The unemployment rate that was 5.48% in June 2018 has once again spiked to 11.86%. The Labour Force Participation Rate has fallen from 42.87% in June 2018 to 40.40% in March 2021.
The ultimate test is: do people have a decent life, even if they are poor? And do they have enough food and healthcare? Loss of jobs, loss of incomes and a falling per-capita income cannot enhance welfare or a sense of well-being.
According to a May 2021 study, ‘State of Working India 2021’ (bit.ly/3ianaUd) by Azim Premji University, a humongous 23 crore people have gone below the poverty line, and average household borrowing has increased.
We are not here only to find fault. We are here to find ways and means to overcome the calamity and get the economy moving. Looking objectively at various ideas and suggestions, it seems that there is a broad consensus among economists, excluding the government’s, on the following:
*A strong fiscal stimulus and fiscal expansion.
*Cash transfers to the poor.
*Liberal distribution of free rations.
*Universal free vaccination.
*Substantial help to MSMEs, including capital grants, interest-free loans, moratoria, debt forgiveness, etc.
GoI baulks at every suggestion. There are no credible alternative proposals from the government except slogans like ‘Aatmanirbhar’ and ‘Sabka Saath Sabka Vikas’. The people are not buying them any longer, as was witnessed in Kerala, Tamil Nadu and West Bengal.
The way out of the deep hole we find ourselves in is to learn from the experience of other countries, listen to renowned economists and take bold decisions. The so-called ‘stimulus package’ announced last year was like feeding a fistful of corn to a hungry elephant. GoI must augment expenditure by using its cash surplus parked with RBI, borrowing more and, if necessary, monetising part of the deficit by printing money. The sovereign power to create money must be exercised during a national calamity.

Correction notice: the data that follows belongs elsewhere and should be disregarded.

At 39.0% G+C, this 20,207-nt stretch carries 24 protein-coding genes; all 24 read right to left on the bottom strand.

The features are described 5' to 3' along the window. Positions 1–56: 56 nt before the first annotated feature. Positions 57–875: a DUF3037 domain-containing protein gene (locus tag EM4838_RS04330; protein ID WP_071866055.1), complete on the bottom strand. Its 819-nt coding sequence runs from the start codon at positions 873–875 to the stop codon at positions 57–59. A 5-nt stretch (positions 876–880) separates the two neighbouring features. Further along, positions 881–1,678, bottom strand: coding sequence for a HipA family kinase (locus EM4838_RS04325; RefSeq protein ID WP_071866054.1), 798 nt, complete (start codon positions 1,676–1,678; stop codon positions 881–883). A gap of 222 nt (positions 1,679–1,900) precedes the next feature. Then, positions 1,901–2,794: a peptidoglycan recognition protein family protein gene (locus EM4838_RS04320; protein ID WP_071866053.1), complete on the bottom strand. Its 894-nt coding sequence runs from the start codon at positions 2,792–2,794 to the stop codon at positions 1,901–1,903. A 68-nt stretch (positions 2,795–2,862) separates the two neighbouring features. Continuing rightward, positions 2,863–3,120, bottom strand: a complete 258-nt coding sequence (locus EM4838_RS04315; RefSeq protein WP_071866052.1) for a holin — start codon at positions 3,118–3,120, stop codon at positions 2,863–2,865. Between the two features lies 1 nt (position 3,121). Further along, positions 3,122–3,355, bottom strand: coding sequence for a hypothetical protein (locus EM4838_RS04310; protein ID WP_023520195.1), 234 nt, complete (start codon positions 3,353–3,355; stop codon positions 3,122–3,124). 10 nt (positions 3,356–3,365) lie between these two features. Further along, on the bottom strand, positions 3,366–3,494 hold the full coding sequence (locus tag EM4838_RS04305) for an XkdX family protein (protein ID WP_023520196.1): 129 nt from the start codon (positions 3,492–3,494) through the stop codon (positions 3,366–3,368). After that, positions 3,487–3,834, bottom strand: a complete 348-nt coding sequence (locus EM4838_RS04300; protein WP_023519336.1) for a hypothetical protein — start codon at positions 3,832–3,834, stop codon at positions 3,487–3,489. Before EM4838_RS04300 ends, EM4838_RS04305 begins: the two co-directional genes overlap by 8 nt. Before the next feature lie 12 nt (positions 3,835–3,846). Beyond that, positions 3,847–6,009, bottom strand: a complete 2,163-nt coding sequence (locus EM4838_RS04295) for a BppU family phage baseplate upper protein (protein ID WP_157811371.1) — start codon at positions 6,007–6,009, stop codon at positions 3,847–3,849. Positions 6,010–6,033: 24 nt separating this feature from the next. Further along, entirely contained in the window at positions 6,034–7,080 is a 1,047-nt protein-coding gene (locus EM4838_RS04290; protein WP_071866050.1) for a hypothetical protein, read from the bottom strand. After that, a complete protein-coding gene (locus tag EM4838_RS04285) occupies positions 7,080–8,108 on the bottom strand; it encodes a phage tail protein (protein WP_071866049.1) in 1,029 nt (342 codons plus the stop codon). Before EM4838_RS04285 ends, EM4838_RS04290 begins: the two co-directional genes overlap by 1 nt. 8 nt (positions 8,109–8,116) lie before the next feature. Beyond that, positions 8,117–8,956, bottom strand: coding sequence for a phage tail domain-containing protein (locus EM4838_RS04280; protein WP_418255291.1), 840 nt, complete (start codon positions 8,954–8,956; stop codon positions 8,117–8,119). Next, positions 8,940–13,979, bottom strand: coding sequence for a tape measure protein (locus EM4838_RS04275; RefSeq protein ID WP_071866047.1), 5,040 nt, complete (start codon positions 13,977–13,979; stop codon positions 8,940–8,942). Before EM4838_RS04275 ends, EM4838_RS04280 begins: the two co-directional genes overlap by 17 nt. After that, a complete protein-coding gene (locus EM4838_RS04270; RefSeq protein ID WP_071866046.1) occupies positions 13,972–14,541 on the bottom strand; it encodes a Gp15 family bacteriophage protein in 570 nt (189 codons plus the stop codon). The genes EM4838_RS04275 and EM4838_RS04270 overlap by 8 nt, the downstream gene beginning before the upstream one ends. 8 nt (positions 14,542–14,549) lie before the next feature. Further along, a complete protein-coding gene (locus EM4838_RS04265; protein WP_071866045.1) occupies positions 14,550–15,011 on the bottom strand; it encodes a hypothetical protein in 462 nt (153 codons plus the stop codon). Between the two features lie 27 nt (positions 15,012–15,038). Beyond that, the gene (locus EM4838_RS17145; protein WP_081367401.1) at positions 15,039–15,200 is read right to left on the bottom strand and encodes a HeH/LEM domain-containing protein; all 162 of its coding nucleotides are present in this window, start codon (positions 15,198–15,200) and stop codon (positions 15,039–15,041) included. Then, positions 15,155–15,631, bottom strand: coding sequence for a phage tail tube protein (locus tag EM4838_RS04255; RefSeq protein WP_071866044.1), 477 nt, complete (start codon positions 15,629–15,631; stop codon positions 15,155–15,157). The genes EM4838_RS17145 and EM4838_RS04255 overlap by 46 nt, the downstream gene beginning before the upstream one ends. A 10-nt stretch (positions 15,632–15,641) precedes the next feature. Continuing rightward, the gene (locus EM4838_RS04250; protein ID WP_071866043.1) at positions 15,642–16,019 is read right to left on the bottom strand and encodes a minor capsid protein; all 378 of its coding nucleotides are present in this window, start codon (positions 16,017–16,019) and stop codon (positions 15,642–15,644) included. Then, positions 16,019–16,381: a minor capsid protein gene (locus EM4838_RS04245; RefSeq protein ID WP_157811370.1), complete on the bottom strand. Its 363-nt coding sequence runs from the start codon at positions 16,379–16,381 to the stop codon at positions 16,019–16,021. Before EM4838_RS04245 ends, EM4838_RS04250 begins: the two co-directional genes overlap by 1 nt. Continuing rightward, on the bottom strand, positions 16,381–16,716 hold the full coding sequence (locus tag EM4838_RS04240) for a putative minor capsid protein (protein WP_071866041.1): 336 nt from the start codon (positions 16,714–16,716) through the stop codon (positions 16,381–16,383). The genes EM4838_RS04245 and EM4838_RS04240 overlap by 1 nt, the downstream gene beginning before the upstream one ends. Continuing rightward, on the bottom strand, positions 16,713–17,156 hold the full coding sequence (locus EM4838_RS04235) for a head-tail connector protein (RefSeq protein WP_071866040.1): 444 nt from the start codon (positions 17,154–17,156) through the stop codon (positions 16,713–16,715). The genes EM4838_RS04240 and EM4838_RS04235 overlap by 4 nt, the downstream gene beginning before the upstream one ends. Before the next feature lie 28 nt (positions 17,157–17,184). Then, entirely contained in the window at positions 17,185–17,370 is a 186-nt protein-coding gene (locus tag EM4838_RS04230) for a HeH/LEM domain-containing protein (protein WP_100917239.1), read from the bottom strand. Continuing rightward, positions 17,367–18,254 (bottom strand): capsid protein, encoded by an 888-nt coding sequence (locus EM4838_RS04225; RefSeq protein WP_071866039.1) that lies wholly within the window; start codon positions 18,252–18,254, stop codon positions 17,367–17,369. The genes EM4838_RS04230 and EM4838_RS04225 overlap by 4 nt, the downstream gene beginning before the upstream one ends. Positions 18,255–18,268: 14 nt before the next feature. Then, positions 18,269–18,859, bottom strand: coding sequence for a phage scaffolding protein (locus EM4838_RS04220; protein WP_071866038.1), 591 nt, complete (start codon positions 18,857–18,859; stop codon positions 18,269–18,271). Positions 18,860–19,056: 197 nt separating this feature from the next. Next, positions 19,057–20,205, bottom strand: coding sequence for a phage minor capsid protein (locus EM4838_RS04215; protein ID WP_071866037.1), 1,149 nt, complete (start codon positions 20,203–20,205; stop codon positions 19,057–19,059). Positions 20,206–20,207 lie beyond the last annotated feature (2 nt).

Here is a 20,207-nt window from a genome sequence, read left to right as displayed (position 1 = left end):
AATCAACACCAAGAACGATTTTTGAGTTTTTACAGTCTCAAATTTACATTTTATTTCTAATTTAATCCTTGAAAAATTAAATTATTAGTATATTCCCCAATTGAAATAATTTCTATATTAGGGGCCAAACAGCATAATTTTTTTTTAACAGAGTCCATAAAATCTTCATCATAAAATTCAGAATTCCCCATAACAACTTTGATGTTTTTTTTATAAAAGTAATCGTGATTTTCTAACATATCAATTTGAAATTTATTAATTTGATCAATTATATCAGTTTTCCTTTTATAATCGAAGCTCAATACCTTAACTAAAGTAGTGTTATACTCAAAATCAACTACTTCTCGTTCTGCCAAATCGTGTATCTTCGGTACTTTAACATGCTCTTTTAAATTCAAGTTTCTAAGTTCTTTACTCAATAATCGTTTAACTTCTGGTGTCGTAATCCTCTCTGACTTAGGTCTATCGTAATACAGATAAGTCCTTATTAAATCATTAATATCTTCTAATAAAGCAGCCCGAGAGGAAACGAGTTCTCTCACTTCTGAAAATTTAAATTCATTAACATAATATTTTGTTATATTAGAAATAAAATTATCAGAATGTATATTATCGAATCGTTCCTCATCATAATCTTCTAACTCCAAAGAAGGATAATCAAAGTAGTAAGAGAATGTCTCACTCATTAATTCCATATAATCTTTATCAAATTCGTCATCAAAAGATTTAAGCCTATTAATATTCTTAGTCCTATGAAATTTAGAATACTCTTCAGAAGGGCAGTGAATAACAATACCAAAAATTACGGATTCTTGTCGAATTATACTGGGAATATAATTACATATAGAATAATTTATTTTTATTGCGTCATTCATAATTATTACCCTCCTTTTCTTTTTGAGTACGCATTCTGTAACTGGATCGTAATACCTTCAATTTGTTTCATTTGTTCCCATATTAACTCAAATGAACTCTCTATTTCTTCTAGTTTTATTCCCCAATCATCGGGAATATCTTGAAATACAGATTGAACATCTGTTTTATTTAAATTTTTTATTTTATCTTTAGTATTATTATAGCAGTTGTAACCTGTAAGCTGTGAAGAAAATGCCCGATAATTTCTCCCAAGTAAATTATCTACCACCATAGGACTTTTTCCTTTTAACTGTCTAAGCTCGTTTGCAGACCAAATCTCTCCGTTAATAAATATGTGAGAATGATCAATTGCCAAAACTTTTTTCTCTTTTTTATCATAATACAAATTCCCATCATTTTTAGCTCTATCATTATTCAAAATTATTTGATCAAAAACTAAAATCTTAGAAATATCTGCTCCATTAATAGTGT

Cash, Vax Only Cures
Along with spending, GoI must transfer cash to the poor. Together, these two measures will simulate demand and get over the ‘demand shock’ identified by RBI. MSMEs, which account for the bulk of employment, need help to reopen and ramp up production while maintaining their old levels of employment. Finally, GoI must reveal a detailed plan on how it intends to procure the vaccines that are needed to vaccinate all, and from which sources.
There is no cure yet for Covid-19. The only defence is vaccination. Until the virus is defeated, or its spread substantially contained, or 70% of the people are vaccinated, GoI has a duty to manage a Covid-affected economy and mitigate the hardships and suffering of the middle classes and the poor by adopting all the measures outlined above. So far, in the last 14 months, GoI has failed the people of this country.
The author has written this article by invitation
(Disclaimer: The opinions expressed in this column are that of the writer. The facts and opinions expressed here do not reflect the views of www.economictimes.com.)